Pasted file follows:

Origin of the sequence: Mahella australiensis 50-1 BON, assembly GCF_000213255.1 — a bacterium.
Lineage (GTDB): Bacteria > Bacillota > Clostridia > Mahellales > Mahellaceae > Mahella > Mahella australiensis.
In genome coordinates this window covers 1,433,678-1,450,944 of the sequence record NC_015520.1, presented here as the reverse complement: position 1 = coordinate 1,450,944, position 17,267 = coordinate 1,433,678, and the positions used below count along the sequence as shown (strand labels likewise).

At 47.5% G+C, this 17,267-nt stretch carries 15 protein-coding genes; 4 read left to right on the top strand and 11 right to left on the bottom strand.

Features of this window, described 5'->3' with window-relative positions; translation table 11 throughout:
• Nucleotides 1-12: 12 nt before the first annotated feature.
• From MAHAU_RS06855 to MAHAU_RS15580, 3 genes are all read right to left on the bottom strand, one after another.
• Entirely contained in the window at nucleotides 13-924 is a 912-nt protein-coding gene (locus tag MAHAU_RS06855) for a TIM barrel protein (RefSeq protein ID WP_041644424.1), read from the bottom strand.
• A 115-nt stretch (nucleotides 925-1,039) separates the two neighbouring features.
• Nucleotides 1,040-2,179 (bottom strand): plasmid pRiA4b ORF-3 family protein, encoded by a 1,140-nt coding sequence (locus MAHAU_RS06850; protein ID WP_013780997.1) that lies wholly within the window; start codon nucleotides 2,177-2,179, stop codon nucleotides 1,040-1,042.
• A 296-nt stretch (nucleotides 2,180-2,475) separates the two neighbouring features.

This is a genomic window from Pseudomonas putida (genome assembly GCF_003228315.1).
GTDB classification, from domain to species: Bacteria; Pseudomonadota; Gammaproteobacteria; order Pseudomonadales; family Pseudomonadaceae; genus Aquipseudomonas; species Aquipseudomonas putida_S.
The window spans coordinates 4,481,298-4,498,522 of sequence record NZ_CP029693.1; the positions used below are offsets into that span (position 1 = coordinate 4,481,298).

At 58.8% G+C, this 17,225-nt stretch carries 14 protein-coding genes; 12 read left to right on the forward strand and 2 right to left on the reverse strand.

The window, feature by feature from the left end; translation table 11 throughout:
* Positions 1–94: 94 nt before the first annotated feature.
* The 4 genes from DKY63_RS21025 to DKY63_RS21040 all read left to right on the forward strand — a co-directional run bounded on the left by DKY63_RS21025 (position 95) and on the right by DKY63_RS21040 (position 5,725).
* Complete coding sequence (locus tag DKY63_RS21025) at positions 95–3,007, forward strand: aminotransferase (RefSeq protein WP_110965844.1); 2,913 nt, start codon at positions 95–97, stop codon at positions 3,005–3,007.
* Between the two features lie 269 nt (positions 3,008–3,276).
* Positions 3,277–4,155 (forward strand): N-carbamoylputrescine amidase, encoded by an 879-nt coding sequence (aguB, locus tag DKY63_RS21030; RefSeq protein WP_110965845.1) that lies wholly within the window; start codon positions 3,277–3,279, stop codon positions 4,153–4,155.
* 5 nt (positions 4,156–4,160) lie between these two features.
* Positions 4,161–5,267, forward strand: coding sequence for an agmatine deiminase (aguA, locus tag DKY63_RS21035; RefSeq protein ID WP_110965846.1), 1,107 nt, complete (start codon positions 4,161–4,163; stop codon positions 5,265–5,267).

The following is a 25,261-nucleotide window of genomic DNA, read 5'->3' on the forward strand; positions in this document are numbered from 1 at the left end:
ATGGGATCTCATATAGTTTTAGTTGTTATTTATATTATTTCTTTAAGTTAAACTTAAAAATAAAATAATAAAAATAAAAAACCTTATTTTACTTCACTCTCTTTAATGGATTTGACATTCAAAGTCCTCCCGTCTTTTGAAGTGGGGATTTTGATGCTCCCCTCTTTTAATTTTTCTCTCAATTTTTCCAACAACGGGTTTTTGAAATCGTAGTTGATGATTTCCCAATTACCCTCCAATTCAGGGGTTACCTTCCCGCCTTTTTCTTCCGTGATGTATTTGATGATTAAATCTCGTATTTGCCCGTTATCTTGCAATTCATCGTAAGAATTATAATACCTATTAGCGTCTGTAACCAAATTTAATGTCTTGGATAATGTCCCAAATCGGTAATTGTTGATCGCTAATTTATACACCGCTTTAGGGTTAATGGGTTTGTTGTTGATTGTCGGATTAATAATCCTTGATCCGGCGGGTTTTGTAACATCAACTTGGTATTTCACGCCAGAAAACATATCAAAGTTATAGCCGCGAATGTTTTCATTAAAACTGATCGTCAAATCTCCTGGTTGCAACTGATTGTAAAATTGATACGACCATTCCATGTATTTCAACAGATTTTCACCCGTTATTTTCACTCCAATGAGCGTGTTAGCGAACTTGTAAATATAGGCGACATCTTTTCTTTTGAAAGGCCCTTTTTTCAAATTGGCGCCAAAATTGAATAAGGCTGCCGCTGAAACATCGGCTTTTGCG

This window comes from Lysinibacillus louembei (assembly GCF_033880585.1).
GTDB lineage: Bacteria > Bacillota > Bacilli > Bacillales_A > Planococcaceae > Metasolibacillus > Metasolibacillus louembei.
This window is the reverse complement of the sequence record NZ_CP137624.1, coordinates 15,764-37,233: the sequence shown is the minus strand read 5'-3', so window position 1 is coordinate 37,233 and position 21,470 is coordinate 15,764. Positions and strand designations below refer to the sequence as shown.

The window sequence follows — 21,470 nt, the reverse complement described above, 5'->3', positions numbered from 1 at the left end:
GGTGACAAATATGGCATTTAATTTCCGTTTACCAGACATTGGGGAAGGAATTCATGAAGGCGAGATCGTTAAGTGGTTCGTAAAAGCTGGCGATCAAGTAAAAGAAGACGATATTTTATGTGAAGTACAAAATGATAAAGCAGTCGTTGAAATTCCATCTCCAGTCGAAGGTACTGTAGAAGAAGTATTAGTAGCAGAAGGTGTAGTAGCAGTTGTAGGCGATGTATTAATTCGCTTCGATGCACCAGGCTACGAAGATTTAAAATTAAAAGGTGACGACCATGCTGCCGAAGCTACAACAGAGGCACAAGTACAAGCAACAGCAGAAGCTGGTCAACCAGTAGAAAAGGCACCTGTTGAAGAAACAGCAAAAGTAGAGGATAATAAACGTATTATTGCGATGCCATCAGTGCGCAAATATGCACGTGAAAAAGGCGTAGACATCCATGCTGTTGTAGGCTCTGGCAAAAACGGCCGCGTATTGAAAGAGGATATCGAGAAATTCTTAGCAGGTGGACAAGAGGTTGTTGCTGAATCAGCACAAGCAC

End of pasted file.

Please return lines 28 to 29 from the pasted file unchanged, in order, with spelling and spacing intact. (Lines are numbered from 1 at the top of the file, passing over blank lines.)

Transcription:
This window is the reverse complement of the sequence record NZ_CP137624.1, coordinates 15,764-37,233: the sequence shown is the minus strand read 5'-3', so window position 1 is coordinate 37,233 and position 21,470 is coordinate 15,764. Positions and strand designations below refer to the sequence as shown.

The window sequence follows — 21,470 nt, the reverse complement described above, 5'->3', positions numbered from 1 at the left end: